In early December, I stumbled across a very attractive auction listing for a very good looking Zeiss Super Ikonta, for an opening bid of just under $100. Since these typically sell for upwards of 3 to 4 times this amount, I handily placed it in my watch list for revisiting. By the afternoon of the auction's closing date, there were no bites at all on this camera, and a good part of that was likely due to the listing calling this simply an "IZEISS COMPUR CAMERA." Thus, it didn't appear in search results for "Zeiss" or "Ikonta." I figured I was worth an early Christmas present to myself, so I bid, and managed to win it for just over $120, a decent score considering its value.
This Zeiss was the "premium" version of my other Ikonta cameras in that it had a coupled rangefinder to assist in focusing, thus giving it the "Super" moniker. Further, it had a Tessar f/3.5 lens that was the high end counterpart to the less sophisticated Novar on my other 6x9 format Ikonta 521/2.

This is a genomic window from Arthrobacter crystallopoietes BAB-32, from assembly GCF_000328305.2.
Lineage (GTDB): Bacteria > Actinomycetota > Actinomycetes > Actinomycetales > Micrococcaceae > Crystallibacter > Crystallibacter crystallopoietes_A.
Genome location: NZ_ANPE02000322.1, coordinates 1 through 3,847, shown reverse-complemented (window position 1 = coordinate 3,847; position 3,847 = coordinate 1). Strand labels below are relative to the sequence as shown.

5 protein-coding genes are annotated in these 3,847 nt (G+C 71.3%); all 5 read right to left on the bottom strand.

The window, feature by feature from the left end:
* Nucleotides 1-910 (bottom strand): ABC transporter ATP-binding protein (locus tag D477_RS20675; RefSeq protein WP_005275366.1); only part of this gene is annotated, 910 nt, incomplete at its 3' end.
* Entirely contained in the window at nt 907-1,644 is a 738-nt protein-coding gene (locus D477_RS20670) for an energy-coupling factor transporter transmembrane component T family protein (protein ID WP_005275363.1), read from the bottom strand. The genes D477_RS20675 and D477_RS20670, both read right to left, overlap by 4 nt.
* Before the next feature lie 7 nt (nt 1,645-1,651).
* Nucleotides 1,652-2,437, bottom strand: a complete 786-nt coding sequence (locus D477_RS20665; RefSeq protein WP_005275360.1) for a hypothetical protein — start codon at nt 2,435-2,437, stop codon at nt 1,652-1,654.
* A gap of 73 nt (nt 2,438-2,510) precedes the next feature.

The camera's seller was apparently a widow selling off her husband's camera collection, and offered little description in the way of the functionality of the so there was certainly some risk involved regarding the functionality of this classic Zeiss, and as such, it was being sold strictly "as is" with no guarantee of functionality. Regardless, it looked to be in excellent shape, so it seemed that if nothing else, it was at least worth what I had paid for it.
The Super Ikonta 531/2 appears quite similar to the 521/2, with the most pronounced difference being the elaborate rangefinder mechanism that the user swings into place after unfolding. To focus, the user looks through the porthole in the back of the camera, seen below, then composes the image using the Albada style flip up finder.